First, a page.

Think-tank: unambitious NDC fails to align with 1.5°C global target, just transition imperatives
Sustainability think-tank Center for Energy, Ecology, and Development on Wednesday raised alarm on the lack of ambition in the current draft of the Philippine Nationally Determined Contributions, a document intended to embody the country’s commitments to reduce national greenhouse gas (GHG) emissions and adaptation efforts.
The content of the NDC draft was presented to stakeholders in an online forum led by the Climate Change Commission (CCC) in the morning of December 23.
“The civil society and multi-sectoral representatives present in the consultation are sure to spend their Christmases with troubled minds, as the details presented to us today completely fail to recognize just how much of an emergency the climate crisis we are in is. A 30% overall GHG emissions reduction target — only 2% of it being unconditional to finance responsibilities from developed countries– is a let down from the 70% goal in the earlier submitted Intended NDC, and simply forgoes the 1.5°C Paris goal which the Philippines and nations similarly vulnerable to climate impacts painstakingly negotiated for,” explained Gerry Arances, Executive Director of CEED.
“GHG emissions, in fact, should have already peaked way before 2030,” he added, citing the report ‘Greening the Grid’ jointly released by the National Renewable Energy Laboratory, USAID, and Department of Energy in January 2018.
According to Arances, the NDC’s power sector component is highly problematic, as the DOE and CCC intend to submit plans that include coal and fossil gas expansion in the next two decades, despite the use of these destructive fossil fuels being the main culprit in triggering rising global temperatures.
“The DOE’s admission that they did not consider coal peaking in their GHG emissions reductions and avoidance computations is irresponsible to say the least, and disregards the millions of Filipinos who suffer from coal’s impacts and climate disasters. Having a bigger additional renewable energy capacity target –though still much less than the climate-ideal set-up of 100% RE–than before, as noted by the DOE, is a good step forward, but without phase out plans for coal, we are bound to repeat carbon-intensive mistakes of the past,” he said.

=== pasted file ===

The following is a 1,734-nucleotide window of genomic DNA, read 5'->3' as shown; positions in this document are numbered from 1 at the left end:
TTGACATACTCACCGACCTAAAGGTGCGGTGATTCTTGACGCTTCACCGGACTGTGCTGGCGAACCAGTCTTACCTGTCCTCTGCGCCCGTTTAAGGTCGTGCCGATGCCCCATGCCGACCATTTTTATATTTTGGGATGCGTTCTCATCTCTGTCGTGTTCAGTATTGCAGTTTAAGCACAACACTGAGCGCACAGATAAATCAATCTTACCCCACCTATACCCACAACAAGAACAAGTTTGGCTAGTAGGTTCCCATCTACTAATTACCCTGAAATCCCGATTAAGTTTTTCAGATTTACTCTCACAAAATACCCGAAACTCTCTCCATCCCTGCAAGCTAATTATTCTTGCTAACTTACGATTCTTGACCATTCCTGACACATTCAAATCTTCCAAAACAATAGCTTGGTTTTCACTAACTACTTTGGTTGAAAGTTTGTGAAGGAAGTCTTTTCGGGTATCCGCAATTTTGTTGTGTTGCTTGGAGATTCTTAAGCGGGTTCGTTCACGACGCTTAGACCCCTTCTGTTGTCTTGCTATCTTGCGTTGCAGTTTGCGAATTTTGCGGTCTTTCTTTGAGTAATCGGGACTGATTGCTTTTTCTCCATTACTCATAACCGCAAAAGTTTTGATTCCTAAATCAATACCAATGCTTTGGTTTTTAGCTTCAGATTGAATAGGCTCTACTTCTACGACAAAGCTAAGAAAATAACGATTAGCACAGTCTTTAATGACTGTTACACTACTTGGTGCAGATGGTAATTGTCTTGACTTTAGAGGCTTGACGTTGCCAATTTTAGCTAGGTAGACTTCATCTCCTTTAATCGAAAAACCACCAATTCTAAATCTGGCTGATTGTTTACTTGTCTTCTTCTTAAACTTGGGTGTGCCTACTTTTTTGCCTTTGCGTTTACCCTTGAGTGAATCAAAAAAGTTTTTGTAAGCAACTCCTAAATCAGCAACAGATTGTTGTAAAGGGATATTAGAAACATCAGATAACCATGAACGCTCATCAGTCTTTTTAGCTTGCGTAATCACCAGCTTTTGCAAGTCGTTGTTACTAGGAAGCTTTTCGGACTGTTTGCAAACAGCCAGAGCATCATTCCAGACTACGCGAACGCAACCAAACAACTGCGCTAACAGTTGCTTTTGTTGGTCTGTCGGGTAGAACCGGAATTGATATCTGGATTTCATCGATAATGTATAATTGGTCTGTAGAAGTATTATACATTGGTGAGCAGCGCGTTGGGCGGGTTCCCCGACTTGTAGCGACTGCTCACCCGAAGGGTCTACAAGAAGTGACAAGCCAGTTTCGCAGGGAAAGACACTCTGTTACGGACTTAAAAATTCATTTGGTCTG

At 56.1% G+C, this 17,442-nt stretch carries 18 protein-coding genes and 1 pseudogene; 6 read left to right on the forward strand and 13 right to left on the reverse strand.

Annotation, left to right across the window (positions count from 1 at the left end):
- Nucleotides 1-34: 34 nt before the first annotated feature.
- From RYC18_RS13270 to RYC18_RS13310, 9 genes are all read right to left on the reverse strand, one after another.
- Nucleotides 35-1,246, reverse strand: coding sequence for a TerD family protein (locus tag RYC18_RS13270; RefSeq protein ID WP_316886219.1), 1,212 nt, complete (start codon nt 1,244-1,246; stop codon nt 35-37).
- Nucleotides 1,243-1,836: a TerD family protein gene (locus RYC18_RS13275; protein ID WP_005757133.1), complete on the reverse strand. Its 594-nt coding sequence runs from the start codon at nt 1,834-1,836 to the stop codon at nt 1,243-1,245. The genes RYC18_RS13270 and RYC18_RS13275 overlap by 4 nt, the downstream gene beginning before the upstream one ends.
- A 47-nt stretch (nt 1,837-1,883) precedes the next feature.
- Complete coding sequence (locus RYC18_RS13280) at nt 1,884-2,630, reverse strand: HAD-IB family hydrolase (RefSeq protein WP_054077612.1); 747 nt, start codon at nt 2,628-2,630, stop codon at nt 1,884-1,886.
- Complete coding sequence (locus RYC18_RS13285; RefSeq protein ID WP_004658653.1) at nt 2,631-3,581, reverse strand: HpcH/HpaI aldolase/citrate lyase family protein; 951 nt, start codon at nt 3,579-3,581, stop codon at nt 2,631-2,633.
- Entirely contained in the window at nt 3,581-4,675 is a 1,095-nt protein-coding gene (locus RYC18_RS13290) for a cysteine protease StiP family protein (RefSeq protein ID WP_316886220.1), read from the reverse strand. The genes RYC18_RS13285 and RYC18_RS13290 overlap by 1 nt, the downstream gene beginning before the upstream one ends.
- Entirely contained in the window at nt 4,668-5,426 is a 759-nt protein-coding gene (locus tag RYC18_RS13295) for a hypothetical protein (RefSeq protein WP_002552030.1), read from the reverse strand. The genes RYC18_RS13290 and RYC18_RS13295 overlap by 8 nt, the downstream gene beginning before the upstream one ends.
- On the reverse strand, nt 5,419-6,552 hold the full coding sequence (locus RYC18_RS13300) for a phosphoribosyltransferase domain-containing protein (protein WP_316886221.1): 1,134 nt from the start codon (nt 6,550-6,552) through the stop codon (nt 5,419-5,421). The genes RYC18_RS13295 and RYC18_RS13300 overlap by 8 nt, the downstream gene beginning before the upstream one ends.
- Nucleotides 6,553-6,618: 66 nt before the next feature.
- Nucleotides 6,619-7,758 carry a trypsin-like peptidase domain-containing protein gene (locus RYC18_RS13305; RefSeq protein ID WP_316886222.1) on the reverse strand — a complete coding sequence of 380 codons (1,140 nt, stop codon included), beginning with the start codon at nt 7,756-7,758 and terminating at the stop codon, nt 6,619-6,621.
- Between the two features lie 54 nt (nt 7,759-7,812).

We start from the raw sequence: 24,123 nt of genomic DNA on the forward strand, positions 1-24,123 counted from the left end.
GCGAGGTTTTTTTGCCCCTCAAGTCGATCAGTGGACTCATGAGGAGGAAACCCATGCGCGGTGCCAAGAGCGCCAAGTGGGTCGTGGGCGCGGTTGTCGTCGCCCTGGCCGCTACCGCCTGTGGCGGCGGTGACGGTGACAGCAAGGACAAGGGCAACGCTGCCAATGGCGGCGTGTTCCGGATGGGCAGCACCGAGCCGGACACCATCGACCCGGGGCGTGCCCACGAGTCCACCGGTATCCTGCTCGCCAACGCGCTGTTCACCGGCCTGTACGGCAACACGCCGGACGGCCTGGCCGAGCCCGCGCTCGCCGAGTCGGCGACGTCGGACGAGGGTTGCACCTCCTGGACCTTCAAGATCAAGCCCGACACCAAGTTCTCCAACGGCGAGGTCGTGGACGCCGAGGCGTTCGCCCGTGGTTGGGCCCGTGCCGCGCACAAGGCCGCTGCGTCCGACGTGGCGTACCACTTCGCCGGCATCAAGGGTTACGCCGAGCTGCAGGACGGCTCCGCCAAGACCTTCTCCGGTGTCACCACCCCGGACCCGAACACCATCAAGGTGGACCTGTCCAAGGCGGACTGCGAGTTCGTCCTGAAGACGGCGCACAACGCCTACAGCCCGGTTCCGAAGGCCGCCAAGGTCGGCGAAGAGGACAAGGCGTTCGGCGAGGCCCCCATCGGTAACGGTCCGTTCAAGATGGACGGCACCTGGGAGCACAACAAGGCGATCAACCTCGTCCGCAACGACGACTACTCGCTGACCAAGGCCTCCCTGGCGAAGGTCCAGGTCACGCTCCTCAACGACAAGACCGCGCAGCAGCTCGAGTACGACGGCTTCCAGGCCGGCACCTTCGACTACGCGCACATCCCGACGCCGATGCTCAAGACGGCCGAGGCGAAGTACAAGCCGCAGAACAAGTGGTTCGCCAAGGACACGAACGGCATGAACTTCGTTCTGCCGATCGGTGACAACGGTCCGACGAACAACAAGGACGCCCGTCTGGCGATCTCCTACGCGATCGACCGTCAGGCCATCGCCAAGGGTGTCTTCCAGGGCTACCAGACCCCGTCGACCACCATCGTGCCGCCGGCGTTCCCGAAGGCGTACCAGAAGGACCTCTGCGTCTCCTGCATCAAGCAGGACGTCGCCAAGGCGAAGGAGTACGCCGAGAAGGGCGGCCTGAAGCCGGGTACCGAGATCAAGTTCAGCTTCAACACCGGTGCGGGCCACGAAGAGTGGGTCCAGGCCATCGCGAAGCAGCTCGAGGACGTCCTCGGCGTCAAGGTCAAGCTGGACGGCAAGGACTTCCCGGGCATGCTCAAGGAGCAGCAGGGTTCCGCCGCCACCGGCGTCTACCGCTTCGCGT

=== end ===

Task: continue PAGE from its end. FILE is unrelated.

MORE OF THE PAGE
CEED also flagged transport sector commitments as problematic, with CEED Research, Policy, and Law Head Avril De Torres noting that they “pose grave threats of massive displacement for transport workers, as no just transition framework seems to be in place in the draft NDC.”
“The start of the PUV Modernization Program earlier this year, which took away the livelihoods of thousands of jeepney drivers, is already indicative of the failure of the Department of Transportation to take into account the rights of transport workers to proper means of living and inclusion in transportation improvement processes. The DOTr and the CCC, along with transport stakeholders, must work together to amend this,” she said.
As part of its responsibilities as signatory to the Paris Agreement, the Philippines is required to submit its NDC ahead the 26th Conference of Parties to the UNFCCC. With this looming deadline, Arances said that lack of inclusivity in the NDC consultation process is alarming.
“We had five years since the Paris Agreement was adopted, and over a year of multi-sectoral consultations before today. Yet a 3-page document containing unambitious and vague targets was circulated just the night before this latest consultation, and this too is the first time that stakeholders were presented the draft NDC–all in a set-up that does not afford stakeholders ample time to participate meaningfully and review GHG reduction calculations and plans. The future of Filipinos will be inevitably impacted by climate mitigation and adaptation efforts and demands in the NDC. We know the CCC is sincerely working to get stakeholders on board, and we urge it and all government agencies involved in this process to push further for inclusive consultation efforts and raising ambitions before the document’s submission,” he said.